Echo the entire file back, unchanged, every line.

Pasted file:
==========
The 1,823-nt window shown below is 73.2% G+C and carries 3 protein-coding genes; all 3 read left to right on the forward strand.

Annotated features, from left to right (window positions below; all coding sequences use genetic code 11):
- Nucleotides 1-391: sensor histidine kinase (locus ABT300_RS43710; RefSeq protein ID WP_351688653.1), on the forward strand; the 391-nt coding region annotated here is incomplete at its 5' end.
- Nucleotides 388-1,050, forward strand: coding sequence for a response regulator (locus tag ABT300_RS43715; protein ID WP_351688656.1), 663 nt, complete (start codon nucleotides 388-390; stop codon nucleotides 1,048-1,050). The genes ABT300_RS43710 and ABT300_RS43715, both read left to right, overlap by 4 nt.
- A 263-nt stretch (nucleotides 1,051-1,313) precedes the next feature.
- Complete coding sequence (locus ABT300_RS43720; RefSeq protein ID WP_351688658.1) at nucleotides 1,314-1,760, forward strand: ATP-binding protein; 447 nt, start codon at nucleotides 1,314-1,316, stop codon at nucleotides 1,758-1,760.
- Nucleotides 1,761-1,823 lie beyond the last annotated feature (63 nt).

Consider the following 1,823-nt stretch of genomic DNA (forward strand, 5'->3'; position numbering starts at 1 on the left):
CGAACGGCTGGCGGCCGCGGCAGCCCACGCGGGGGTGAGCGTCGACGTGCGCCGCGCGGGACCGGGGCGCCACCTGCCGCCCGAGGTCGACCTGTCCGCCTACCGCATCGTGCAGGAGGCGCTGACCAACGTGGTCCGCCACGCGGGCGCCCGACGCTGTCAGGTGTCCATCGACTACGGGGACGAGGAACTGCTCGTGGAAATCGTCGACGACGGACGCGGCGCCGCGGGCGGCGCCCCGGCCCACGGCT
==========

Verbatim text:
The 1,823-nt window shown below is 73.2% G+C and carries 3 protein-coding genes; all 3 read left to right on the forward strand.

Annotated features, from left to right (window positions below; all coding sequences use genetic code 11):
- Nucleotides 1-391: sensor histidine kinase (locus ABT300_RS43710; RefSeq protein ID WP_351688653.1), on the forward strand; the 391-nt coding region annotated here is incomplete at its 5' end.
- Nucleotides 388-1,050, forward strand: coding sequence for a response regulator (locus tag ABT300_RS43715; protein ID WP_351688656.1), 663 nt, complete (start codon nucleotides 388-390; stop codon nucleotides 1,048-1,050). The genes ABT300_RS43710 and ABT300_RS43715, both read left to right, overlap by 4 nt.
- A 263-nt stretch (nucleotides 1,051-1,313) precedes the next feature.
- Complete coding sequence (locus ABT300_RS43720; RefSeq protein ID WP_351688658.1) at nucleotides 1,314-1,760, forward strand: ATP-binding protein; 447 nt, start codon at nucleotides 1,314-1,316, stop codon at nucleotides 1,758-1,760.
- Nucleotides 1,761-1,823 lie beyond the last annotated feature (63 nt).

Consider the following 1,823-nt stretch of genomic DNA (forward strand, 5'->3'; position numbering starts at 1 on the left):
CGAACGGCTGGCGGCCGCGGCAGCCCACGCGGGGGTGAGCGTCGACGTGCGCCGCGCGGGACCGGGGCGCCACCTGCCGCCCGAGGTCGACCTGTCCGCCTACCGCATCGTGCAGGAGGCGCTGACCAACGTGGTCCGCCACGCGGGCGCCCGACGCTGTCAGGTGTCCATCGACTACGGGGACGAGGAACTGCTCGTGGAAATCGTCGACGACGGACGCGGCGCCGCGGGCGGCGCCCCGGCCCACGGCT